Nova Scotia

Police in Nova Scotia cracking down on 'lick and stick' MVI stickers

Fake MVI stickers are so widespread in Nova Scotia that the province has doubled its number of vehicle inspectors to tackle the issue.

At least 3,380 tickets were issued in the last 18 months for fake or expired vehicle inspections in province

Connor McKay, 17, was recently fined $180 for having a fake MVI sticker. He says he didn't know the inspection was fake when he bought the used car through a private sale a few weeks earlier. (Angela MacIvor/CBC)

Provincial inspectors, along with Nova Scotia's police departments, are cracking down on fake motor vehicle inspection stickers.

The problem is so widespread that the province has doubled the number of inspectors on staff from three to six in the last 18 months to spend more time addressing the issue.

From January 2018 to June 2019, 3,383 tickets were issued in Nova Scotia for "operating a vehicle without a valid inspection" by RCMP, Halifax Regional Police and the Department of Transportation. Those numbers do not include other police agencies across the province.

The same law is used to capture fake inspection stickers, expired inspections and vehicles that do not have a valid inspection, so it's not clear how many of the 3,383 tickets stemmed from fake inspection stickers.

Connor McKay, 17, learned about "lick and sticks" the hard way this spring when he was pulled over by an RCMP officer in Milford.

One telltale sign of a fake sticker is the colour of the lion on the Nova Scotia flag. Fake versions tend to have a white lion, while the government-issued stickers have a red lion on the flag. The font colour and spacing are also different. (CBC)

"He saw my inspection sticker and he reached into my car and he said, 'This is fake.' And he started peeling it off," said McKay.

The teen said the 2010 Subaru Impreza was his first car, which he only bought a few weeks earlier through a private sale.

"I knew that there was tint in the front windows [and] I knew that was going to be something that I was going to have to battle when I went to get another inspection," he said.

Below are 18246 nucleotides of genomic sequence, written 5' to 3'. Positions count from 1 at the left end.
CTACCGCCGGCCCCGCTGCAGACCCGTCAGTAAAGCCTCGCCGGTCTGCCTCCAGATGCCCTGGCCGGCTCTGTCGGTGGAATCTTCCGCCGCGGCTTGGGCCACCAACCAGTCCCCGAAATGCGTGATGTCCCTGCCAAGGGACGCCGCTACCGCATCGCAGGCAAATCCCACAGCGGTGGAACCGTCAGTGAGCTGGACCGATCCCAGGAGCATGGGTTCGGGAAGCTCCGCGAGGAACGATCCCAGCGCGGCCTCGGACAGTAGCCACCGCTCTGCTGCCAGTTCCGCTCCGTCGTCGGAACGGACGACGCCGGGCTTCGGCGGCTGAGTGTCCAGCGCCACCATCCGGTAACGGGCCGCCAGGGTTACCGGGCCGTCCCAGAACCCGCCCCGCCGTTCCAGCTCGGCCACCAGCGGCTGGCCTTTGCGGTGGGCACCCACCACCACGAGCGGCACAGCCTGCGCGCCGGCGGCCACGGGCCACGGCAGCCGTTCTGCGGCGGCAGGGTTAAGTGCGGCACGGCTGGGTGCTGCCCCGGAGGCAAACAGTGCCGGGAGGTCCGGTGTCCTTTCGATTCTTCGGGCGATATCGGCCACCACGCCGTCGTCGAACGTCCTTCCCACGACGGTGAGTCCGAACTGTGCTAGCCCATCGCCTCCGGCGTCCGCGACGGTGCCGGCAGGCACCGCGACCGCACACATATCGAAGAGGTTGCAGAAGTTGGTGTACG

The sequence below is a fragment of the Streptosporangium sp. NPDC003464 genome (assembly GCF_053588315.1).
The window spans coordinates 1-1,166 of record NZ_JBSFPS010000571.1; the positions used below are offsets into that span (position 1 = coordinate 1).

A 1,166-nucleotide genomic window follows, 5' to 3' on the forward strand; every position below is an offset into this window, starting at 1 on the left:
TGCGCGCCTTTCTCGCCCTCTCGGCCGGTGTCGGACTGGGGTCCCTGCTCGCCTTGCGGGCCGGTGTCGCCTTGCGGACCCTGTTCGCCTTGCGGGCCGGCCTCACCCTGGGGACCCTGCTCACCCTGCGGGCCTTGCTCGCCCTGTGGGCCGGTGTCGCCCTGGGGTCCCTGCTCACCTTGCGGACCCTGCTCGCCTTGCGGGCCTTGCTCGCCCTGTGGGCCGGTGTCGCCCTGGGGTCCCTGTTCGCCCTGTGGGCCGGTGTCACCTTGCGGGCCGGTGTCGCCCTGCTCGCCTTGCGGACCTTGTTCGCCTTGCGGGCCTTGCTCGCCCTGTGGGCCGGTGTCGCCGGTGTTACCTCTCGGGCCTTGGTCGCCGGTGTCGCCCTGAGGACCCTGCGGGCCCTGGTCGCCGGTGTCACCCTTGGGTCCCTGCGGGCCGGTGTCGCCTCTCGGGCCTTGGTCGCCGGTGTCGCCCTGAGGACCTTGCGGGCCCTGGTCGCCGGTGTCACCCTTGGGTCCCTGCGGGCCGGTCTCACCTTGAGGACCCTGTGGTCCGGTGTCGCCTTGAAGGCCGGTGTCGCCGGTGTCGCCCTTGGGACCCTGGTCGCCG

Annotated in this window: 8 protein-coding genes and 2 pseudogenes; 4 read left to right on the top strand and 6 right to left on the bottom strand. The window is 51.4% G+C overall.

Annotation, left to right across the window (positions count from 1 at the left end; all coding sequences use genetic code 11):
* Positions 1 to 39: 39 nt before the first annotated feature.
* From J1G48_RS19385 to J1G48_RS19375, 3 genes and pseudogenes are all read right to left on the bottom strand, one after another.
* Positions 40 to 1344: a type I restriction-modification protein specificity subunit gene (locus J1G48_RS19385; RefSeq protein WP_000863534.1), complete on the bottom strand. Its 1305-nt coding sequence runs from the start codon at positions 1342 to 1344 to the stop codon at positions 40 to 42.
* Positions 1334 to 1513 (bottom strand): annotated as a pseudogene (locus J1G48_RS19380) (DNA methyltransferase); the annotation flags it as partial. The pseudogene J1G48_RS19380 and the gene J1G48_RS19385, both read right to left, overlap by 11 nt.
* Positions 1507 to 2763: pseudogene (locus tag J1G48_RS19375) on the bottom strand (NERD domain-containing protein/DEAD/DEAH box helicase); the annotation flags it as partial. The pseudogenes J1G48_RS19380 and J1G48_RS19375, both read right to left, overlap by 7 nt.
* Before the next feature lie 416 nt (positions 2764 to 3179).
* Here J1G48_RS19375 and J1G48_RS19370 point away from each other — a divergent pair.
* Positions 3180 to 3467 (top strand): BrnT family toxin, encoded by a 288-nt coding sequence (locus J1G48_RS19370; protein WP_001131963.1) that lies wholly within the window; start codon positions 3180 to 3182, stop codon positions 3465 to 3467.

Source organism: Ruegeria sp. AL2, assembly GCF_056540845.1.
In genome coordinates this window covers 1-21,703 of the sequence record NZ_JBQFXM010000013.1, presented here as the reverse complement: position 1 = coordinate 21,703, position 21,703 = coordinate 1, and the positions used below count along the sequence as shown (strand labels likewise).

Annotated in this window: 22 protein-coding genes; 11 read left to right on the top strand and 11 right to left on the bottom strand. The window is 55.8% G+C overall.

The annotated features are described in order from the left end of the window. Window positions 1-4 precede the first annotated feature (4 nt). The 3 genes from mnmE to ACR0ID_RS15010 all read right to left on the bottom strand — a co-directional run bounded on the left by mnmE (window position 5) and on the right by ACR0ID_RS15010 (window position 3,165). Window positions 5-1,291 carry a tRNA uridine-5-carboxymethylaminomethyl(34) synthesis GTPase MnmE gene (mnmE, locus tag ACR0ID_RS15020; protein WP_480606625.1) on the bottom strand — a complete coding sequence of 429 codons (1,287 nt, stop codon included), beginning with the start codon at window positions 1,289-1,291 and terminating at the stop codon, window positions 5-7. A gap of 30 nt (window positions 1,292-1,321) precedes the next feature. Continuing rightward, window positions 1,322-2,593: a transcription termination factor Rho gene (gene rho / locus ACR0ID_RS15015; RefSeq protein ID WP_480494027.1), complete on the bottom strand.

"I didn't know right off that it was a fake inspection sticker already on my car."

McKay was issued a $180 fine and told to get a proper inspection done immediately. Once the tint was removed, the car passed.

Fake vs real

To the untrained eye, the counterfeit version may look like a legitimate MVI sticker. But Const. Kristine Fraser of the Halifax Regional Police traffic unit said officers can spot a fake one right away.

"There's different characteristics that we look for in the stickers. It can be colour, font, spacing, anything along those lines," she said.

Const. Kristine Fraser of the Halifax Regional Police traffic unit says officers verify the validity of a MVI sticker by asking for the inspection certificate. She says in most cases where drivers have a fake sticker, drivers won't have any additional documentation. (Angela MacIvor/CBC)

One telltale sign is the colour of the lion on the Nova Scotia flag. Real MVI stickers have a red lion, while the fake versions tend to be white.

Fraser said when MVI stickers look questionable, officers will ask to see the inspection certificate.

"A lot of times the driver or owner of the vehicle will not have that," said Fraser. "But if they do, we verify the numbers on the certificates match up with the number on the inspection sticker, as well as the vehicle identification number."

In many cases, the numbers on fake MVI stickers are stolen from other vehicles.

Vehicle seized

At a recent checkpoint in Dartmouth, Halifax Regional Police issued 15 fines for fake/expired MVI tickets during a two-hour period, including an SUV that was seized and towed.

"Upon closer inspection once it was in, it was noticed that the tires were bald, [it] had brake issues, a cracked windshield, a variety of issues," said Sgt. Mo Chediac.

At a recent two-hour checkpoint in Dartmouth, Halifax Regional Police issued 15 fines for fake or expired MVI stickers, including an SUV that was seized and towed. The vehicle also had bald tires, a cracked windshield and needed brake repairs. (Angela MacIvor/CBC)

"In most cases, from what we've heard, is that people are willing to pay $150 to $180 for just the fraudulent sticker. And the concern is that if you're willing to pay that kind of money for a fraudulent sticker, the reason is because you're masking more significant problems."

According to Chediac, the SUV that was seized needed at least $1,000 in repairs.

Fines issued

Of the almost 3,400 tickets issued, the RCMP issued 2,162 fines, while Halifax Regional Police had 957 and the Department of Transportation documented 264 summary offence tickets.

By stepping up enforcement on fake and expired vehicle inspections, Fraser said it comes down to one thing: safety.

"We want people to be aware that this is what's on the road and this is what could cause a collision," she said. "So, by taking these vehicles off the road or making drivers aware of possible deficiencies, who knows how many lives we're saving?"

Clarifications

  • A previous version of this story said Service Nova Scotia doubled the number of inspectors and issued fines. In fact, it was the provincial Department of Transportation that did so.
    Jul 04, 2019 12:01 PM AT

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